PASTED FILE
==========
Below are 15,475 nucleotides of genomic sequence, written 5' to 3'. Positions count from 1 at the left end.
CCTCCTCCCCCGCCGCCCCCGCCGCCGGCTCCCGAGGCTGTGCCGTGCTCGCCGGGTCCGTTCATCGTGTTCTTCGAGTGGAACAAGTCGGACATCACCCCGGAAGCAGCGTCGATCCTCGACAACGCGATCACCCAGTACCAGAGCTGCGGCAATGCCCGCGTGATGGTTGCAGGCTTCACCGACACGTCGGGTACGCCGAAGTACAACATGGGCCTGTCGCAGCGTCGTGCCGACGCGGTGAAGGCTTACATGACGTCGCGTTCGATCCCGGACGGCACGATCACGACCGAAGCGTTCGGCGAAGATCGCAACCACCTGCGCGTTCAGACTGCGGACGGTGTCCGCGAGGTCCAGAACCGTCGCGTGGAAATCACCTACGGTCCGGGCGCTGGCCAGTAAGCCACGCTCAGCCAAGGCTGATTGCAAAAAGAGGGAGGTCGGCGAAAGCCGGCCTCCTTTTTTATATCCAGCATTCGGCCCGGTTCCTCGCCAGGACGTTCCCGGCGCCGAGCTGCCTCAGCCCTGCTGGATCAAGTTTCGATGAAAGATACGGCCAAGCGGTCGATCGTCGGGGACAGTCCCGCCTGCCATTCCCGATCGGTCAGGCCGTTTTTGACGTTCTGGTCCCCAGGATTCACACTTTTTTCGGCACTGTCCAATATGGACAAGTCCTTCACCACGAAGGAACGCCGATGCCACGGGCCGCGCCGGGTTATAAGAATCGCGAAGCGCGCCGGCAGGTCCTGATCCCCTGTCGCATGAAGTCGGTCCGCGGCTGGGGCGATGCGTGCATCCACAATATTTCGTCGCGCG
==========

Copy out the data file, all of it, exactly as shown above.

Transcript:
Below are 15,475 nucleotides of genomic sequence, written 5' to 3'. Positions count from 1 at the left end.
CCTCCTCCCCCGCCGCCCCCGCCGCCGGCTCCCGAGGCTGTGCCGTGCTCGCCGGGTCCGTTCATCGTGTTCTTCGAGTGGAACAAGTCGGACATCACCCCGGAAGCAGCGTCGATCCTCGACAACGCGATCACCCAGTACCAGAGCTGCGGCAATGCCCGCGTGATGGTTGCAGGCTTCACCGACACGTCGGGTACGCCGAAGTACAACATGGGCCTGTCGCAGCGTCGTGCCGACGCGGTGAAGGCTTACATGACGTCGCGTTCGATCCCGGACGGCACGATCACGACCGAAGCGTTCGGCGAAGATCGCAACCACCTGCGCGTTCAGACTGCGGACGGTGTCCGCGAGGTCCAGAACCGTCGCGTGGAAATCACCTACGGTCCGGGCGCTGGCCAGTAAGCCACGCTCAGCCAAGGCTGATTGCAAAAAGAGGGAGGTCGGCGAAAGCCGGCCTCCTTTTTTATATCCAGCATTCGGCCCGGTTCCTCGCCAGGACGTTCCCGGCGCCGAGCTGCCTCAGCCCTGCTGGATCAAGTTTCGATGAAAGATACGGCCAAGCGGTCGATCGTCGGGGACAGTCCCGCCTGCCATTCCCGATCGGTCAGGCCGTTTTTGACGTTCTGGTCCCCAGGATTCACACTTTTTTCGGCACTGTCCAATATGGACAAGTCCTTCACCACGAAGGAACGCCGATGCCACGGGCCGCGCCGGGTTATAAGAATCGCGAAGCGCGCCGGCAGGTCCTGATCCCCTGTCGCATGAAGTCGGTCCGCGGCTGGGGCGATGCGTGCATCCACAATATTTCGTCGCGCG